DARNING HIS SOCKS — About the last thing the cowboy thinks of is looking after his own clothes. There are times, however, when his socks must be mended. A man who can do all kinds of things with a lariat will have great struggles with a darning needle.

GETTING THE HORSE THIEF — If, as sometimes happened, one of them had such a lead on his pursuers that a shot from the ready Winchester was needed to stop him, the cowboys who tumbled him from his saddle thought no more of doing it than of killing a coyote or rattlesnake.

HEADING A STAMPEDE — Anything may start the cattle—the bark of a coyote, the plunge of a horse, or a sudden storm, and the whole herd will be off in one mad rush. Only by reckless and skillful riding can the cowboys get to the front of the maddened animals and turn them.

ROPING A STEER — Our artist has pictured a cowboy who, seeing one of his companions indulging in the pastime of riding a steer, has made that animal’s neck the target for his noose. Neither the steer nor his rider know what will happen next.

SKINNING A BUFFALO — When the cattle industry was young, men sent out by the first ranchmen often came across buffalo. The opportunity to get fresh meat was thankfully accepted, and the hides of the buffalo were valuable additions to the bedding of the outfit.

QUEEN OF THE RANCH — Such a girl, as she goes out to the roundup dressed cowboy style and carrying a smaller edition of his weapons, is the idol of every man on the ranch. Their one dread is that she will grow up to marry some “dude from the East.”

MAKING A TENDERFOOT DANCE — Any tenderfoot who made himself obtrusive was considered fair game. A popular means of having fun with him was to make him dance to the music of a big Colt, which spattered an occasional bullet under his feet to make him step higher.

SHOOTING UP THE TOWN — There was always a lively time in the nearest settlement when a roundup was over, and the cowboys came in for a little celebration. They always dashed into town at top speed, yelling like coyotes and punctuating the noise with the cracks of their long .45s.

AT THE THEATER — Cowboys are always among the most enthusiastic of the audience at any performance on the boards of the local “opera house.” They will be found seated down in front and consider it proper to criticize the performance freely and audibly.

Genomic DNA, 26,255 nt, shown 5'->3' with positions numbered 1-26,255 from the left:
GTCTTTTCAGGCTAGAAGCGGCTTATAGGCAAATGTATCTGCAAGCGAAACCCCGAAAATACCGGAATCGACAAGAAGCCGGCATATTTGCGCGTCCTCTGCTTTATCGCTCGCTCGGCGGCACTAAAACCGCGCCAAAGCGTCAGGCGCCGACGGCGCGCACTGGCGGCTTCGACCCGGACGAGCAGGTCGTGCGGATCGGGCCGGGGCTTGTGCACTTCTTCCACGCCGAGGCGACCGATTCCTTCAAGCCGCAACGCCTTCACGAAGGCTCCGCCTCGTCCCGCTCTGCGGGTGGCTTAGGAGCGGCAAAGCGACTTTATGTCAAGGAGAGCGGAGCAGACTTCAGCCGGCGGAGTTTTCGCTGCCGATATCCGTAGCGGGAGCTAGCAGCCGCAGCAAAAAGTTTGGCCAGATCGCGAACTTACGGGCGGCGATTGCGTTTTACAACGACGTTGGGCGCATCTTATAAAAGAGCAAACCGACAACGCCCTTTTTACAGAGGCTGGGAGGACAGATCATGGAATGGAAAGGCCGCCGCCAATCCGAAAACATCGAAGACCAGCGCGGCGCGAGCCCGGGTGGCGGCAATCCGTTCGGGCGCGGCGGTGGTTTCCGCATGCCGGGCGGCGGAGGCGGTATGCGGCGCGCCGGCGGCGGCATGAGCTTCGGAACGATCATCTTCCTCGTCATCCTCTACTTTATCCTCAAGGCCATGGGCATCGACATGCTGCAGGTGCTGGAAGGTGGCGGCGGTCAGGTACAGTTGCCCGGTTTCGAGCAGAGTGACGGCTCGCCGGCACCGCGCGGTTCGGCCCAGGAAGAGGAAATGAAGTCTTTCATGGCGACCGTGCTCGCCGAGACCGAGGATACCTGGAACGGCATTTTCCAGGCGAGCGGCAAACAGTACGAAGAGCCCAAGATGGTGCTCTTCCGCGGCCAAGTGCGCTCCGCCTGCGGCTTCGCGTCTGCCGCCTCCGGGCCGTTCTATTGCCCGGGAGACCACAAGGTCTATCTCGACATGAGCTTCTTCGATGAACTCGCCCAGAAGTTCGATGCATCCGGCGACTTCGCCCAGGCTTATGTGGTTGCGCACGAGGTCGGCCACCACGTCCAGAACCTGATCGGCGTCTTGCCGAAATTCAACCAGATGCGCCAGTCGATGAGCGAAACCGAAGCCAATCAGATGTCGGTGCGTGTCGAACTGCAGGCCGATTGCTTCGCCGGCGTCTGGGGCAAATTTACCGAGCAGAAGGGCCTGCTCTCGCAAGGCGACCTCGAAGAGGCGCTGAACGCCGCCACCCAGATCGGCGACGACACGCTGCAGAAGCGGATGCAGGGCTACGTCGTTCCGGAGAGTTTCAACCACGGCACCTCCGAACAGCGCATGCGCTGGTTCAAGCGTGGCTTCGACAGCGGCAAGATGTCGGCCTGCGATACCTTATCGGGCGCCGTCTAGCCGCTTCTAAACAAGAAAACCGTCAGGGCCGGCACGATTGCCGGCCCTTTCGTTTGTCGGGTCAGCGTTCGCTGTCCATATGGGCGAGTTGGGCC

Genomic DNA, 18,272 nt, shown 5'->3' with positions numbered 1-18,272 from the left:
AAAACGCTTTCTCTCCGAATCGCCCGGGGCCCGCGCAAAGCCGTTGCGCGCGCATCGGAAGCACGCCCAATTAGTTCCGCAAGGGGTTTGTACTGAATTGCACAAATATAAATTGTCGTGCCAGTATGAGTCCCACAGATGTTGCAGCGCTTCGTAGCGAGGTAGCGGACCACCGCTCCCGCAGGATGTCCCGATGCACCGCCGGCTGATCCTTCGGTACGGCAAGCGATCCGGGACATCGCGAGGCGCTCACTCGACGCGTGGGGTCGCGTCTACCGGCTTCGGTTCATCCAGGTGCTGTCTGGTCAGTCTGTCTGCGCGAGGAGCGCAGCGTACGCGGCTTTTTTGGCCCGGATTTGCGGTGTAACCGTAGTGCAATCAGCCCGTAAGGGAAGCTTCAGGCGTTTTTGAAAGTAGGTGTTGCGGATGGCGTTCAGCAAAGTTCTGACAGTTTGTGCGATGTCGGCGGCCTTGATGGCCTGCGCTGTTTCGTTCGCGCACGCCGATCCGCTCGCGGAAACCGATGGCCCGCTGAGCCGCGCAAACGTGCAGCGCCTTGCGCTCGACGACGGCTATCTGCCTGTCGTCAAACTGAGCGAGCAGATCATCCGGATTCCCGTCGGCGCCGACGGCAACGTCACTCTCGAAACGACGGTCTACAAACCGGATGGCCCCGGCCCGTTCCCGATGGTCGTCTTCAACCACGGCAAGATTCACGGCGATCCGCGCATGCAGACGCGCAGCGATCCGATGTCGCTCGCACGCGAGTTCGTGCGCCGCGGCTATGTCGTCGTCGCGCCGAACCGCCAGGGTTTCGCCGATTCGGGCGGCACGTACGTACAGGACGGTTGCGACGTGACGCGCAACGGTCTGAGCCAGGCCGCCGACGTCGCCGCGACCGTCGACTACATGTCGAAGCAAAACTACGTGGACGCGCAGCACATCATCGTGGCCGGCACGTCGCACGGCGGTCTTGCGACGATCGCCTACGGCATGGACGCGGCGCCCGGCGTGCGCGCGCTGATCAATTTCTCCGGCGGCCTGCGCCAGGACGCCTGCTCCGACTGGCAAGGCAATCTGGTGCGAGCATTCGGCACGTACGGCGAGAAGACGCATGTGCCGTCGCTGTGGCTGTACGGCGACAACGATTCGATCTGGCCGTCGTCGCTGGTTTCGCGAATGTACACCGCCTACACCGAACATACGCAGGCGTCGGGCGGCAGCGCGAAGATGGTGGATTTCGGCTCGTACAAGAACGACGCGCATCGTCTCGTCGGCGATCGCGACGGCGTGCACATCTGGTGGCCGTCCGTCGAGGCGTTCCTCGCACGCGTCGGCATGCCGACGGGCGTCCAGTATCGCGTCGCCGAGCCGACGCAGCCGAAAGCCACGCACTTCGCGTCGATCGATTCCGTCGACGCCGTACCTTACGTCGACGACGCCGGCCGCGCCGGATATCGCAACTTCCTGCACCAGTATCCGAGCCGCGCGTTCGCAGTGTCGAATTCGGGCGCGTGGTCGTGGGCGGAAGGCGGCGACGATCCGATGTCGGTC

PLAYING CRACK-LOO — Sometimes the cowboys chose to have a little fun on their own account, like this band playing “crack loo,” a variation of the schoolboy’s game of pitch-penny. The only difference was that they cheerfully pitched gold pieces instead of coppers.

LASSOING A GRIZZLY — If several of the boys were together, entirely careless of the fact that a grizzly at close quarters is a most dangerous animal, it was the height of their ambition to rope and throw him. They had absolute confidence in their own skill and their ponies’ agility.

HELPING THE SHERIFF — More than once a posse sent after a horse thief reported that “the prisoner unfortunately escaped.” One such was said to have “jumped over a bluff and received fatal injuries.” The coroner found that the fatal injuries consisted of two bullet holes.

FIGHTING THE PRAIRIE FIRE — Some go to work back-firing a broad strip around the corrals and ranch buildings. Others, riding in pairs, drag the hides or split carcasses of freshly killed steers over the flames. Nobody thinks about slacking work, eating or sleeping till the fire is checked.

A PARTING SHOT — When a tough character took to stealing horses, he was an outlaw indeed. If discovered, he knew what to expect. Such a one, having gained a lead on his pursuers, cannot resist the temptation to fire one last defiant shot before he disappears in the wild passes.

(Courtesy Claude Emond)


Among the most collectible of the Cowboy Series is the missing 50th card. Though the set is numbered 1–50, American Tobacco reportedly considered the subject matter of “An Exciting Game” too risqué and never issued it. New Jersey–based Weber Baking Co. and Canadian candy manufacturers Ganong Bros. and Hamilton Chewing Gum later reissued the Cowboy Series with slight variations. Both included the “missing” card, a clean copy of which can fetch $500 or more at auction. Still, it doesn’t hold a candle to American Tobacco’s 1909 Honus Wagner card, one of which sold in 2007 for $2.8 million. Seems baseball remains a more exciting game.